During Black History Month, we tend to get more reflective about how far we’ve come and how far we still need to go to reach the kind of equity the civil rights soldiers fought for.
The answer depends on who you ask and what kind of day we’re having. Point to the election of President Barack Obama and the role African-Americans played in getting him elected, things look pretty good. Point to the hatred and plain old disrespect that’s been thrown his way since he’s been in office, the picture looks bleaker.
The big divides in technology, health issues, education and wealth are still wide, and even though we’ve made inroads, it still feels like sometimes we’re fighting the exact same battles as we were fighting 50 years ago. But we press forward. If we don’t, we give up – and that isn’t an option.
When we measure what we do to bring about change as individuals or as a collective body – through our churches, fraternities and sororities, jobs, etc. – some of us can feel pretty good. The TJMS, BlackAmericaWeb.com and the Tom Joyner Foundation, under the umbrella of Reach Media, has addressed many of the issues that plague our communities. The goal has not only been to help solve the problems, but to empower our listeners so that they will have the tools to make a positive difference in whatever ways they can. “Take a Loved One to the Doctor,” the BlackAmericaWeb.com Relief Fund and our collaboration with the NAACP’s Voter Hotline were all vehicles for helping our listeners become pro-active and accountable.
At the root of many of the problems typically associated with African-Americans is a kind of financial bondage that keeps us from prospering, even when we’re employed. Bad credit, living from check to check and paying exorbitant interest fees on loans all keep us from getting ahead.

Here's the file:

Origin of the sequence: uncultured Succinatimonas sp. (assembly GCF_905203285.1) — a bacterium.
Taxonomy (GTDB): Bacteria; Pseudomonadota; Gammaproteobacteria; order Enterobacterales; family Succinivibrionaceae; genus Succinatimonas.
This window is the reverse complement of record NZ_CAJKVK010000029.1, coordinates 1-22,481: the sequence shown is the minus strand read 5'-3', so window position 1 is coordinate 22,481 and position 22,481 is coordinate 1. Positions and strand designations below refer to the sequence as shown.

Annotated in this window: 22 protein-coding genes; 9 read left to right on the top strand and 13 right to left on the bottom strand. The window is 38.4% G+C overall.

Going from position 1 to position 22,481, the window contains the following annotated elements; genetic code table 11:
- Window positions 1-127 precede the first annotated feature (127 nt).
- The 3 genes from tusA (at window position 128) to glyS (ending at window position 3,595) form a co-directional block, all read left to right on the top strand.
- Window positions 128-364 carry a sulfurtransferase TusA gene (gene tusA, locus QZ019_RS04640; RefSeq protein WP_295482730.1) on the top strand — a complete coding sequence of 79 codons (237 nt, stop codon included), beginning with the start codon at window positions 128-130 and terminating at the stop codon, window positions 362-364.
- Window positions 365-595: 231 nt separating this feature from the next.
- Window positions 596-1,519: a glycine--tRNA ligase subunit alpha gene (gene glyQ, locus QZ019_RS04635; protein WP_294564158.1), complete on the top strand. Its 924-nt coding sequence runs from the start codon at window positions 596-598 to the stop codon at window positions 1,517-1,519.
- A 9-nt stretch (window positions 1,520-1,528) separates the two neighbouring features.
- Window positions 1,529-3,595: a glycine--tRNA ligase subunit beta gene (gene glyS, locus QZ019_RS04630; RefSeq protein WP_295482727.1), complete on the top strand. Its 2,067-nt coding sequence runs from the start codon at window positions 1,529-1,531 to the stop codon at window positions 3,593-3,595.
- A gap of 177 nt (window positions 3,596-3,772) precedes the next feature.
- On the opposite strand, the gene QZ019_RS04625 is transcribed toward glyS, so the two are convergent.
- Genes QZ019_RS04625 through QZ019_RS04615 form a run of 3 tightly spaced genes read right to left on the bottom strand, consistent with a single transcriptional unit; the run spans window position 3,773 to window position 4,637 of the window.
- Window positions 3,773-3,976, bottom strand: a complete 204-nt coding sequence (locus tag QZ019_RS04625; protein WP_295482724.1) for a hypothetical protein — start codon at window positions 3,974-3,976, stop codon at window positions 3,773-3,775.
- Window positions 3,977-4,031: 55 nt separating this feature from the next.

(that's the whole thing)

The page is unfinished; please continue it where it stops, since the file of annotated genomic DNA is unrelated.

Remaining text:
The launch of the Reach Card a couple of weeks ago is one avenue that hopefully can help some “unbanked” consumers gain some level of financial freedom.
Now, for some critics – namely a serial texter who sends multiple messages daily – pre-paid cards are a way for companies to take advantage of people, bombarding them with fees in order to get access to their money. No doubt that cards like that are out there, but that doesn’t have to be the case. As pointed out by financial advisor Mellody Hobson, all pre-paid cards aren’t created equal. Some are more consumer-friendly than others, she says.
The key is to weigh your options as more and more of these kinds products begin to enter the market – the latest one from the U.S. government.
According to a recent article in The Washington Post, this week, the United States Treasury will send out letters to 600,000 people encouraging them to sign up to get their tax returns on a new pre –paid card (They should have called it the “Uncle Sam’s Card.”).
All this tells me is that the more than 20 percent of black households that don’t use banks are being courted by lots of entities, and if you’re in that number, for whatever reason, there are some viable choices you can make.
Before you make a move, though, get as much information as you can so that you can make an informed decision you’ll feel good about. Making a purchase only to regret it later, feeling forced into spending money you don’t have or being fooled into getting something that left you worse off than you were before you bought it are all horrible affects most of us have dealt with at some point in our lives.
When it comes to prepaid cards, what’s most important to you? If you want to be able to add money to the card for free, check your balance for free, call customer service reps for free, this is where the Reach Card is different than most other cards. Any time you want to have a direct deposit – whether it’s a paycheck, or even a government check, like a tax return – it can be added to your prepaid card. And that’s free too! You just need to request it.
The information is available. Read up, make a check list, comparison shop, and do what’s best for you as you get a step closer to financial empowerment.